Both of Chicago’s major newspapers once had prolific international bureaus. Now, most international news comes from wire services or parent companies. Instead of local editors deciding the direction of reporting, these umbrella organizations direct reporters and freelancers to produce content that trickles down to local media outlets.
Hundreds of pieces of journalism are written or taped a day this way, so there’s no lack of content. But the U.S. has one of the lowest rates of consumption of international news. A 2012 report says that only 44 percent of Americans follow international news.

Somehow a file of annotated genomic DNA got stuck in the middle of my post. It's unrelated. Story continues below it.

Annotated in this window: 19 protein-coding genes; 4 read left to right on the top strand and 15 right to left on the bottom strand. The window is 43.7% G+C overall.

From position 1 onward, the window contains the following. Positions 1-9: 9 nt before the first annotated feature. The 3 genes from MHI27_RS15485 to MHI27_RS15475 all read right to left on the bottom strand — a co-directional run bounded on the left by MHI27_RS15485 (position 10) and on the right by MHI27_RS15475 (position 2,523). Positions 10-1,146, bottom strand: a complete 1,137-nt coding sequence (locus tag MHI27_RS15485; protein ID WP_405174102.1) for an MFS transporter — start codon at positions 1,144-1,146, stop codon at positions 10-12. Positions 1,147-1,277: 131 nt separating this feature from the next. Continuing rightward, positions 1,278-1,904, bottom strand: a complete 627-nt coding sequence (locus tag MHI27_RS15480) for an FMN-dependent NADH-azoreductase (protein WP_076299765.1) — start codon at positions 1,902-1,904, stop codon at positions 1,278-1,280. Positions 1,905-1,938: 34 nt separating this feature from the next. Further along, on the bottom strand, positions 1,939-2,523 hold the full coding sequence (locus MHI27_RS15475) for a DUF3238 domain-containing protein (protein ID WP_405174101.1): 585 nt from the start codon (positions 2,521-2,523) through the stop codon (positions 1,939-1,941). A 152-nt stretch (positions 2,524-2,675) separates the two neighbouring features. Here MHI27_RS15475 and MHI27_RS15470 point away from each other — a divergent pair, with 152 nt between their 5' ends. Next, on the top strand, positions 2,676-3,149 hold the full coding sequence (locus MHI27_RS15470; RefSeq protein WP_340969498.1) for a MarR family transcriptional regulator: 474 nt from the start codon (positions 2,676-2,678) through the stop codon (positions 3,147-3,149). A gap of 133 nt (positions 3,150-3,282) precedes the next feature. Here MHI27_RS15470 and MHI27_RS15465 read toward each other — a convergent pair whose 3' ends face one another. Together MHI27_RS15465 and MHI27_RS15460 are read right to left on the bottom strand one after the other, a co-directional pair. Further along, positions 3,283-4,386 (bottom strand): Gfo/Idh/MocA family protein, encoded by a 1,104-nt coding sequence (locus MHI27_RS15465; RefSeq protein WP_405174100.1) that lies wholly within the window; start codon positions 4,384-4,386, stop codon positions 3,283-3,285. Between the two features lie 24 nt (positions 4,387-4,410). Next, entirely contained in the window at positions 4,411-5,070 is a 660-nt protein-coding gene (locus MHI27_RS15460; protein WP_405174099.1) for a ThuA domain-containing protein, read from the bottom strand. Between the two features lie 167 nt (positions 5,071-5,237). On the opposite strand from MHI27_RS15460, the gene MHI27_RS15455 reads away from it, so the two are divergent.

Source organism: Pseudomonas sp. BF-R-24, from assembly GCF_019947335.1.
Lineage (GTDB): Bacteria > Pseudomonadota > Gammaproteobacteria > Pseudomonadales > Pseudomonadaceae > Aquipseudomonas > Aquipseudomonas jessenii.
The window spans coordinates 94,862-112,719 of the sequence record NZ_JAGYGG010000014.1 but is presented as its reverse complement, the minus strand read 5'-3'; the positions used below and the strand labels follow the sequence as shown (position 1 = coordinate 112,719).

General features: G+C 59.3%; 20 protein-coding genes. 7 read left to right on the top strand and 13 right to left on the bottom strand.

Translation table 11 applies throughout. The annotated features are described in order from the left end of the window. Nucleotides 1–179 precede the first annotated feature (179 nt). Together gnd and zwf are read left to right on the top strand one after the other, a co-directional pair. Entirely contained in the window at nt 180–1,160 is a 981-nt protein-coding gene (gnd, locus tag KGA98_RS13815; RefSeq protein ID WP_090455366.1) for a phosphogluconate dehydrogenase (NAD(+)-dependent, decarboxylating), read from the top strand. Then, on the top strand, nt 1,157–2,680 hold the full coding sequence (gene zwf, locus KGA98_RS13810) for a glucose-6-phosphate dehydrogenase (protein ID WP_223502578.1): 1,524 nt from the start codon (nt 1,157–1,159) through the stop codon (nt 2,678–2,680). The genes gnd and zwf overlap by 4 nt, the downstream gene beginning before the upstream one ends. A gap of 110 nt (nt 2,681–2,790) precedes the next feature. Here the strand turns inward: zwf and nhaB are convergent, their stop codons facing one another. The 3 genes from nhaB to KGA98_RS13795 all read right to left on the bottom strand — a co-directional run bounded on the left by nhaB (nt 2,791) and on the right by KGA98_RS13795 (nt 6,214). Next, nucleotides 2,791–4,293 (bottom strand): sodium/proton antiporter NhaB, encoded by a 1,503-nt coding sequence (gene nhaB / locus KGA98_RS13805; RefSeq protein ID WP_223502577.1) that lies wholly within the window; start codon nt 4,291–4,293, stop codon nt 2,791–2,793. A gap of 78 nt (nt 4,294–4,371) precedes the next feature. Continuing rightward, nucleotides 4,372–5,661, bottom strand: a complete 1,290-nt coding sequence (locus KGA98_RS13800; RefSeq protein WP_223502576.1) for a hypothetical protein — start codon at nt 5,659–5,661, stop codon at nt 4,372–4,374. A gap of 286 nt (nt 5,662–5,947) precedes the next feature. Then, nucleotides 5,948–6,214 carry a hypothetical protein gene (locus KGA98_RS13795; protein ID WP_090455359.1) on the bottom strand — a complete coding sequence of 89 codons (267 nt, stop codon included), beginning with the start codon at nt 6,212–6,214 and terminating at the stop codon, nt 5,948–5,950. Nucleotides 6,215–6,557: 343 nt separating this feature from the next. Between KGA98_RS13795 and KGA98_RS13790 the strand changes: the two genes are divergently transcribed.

International reporters have worked to make international news relevant to local audiences. How American taxpayer money is being spent in Pakistan or how Brazil handles racism are things that need context.
To discuss the need for providing context in international journalism, we’re joined by Gregory Warner, the host of NPR’s Rough Translation podcast, and Stephen Franklin, a former foreign correspondent for the Chicago Tribune.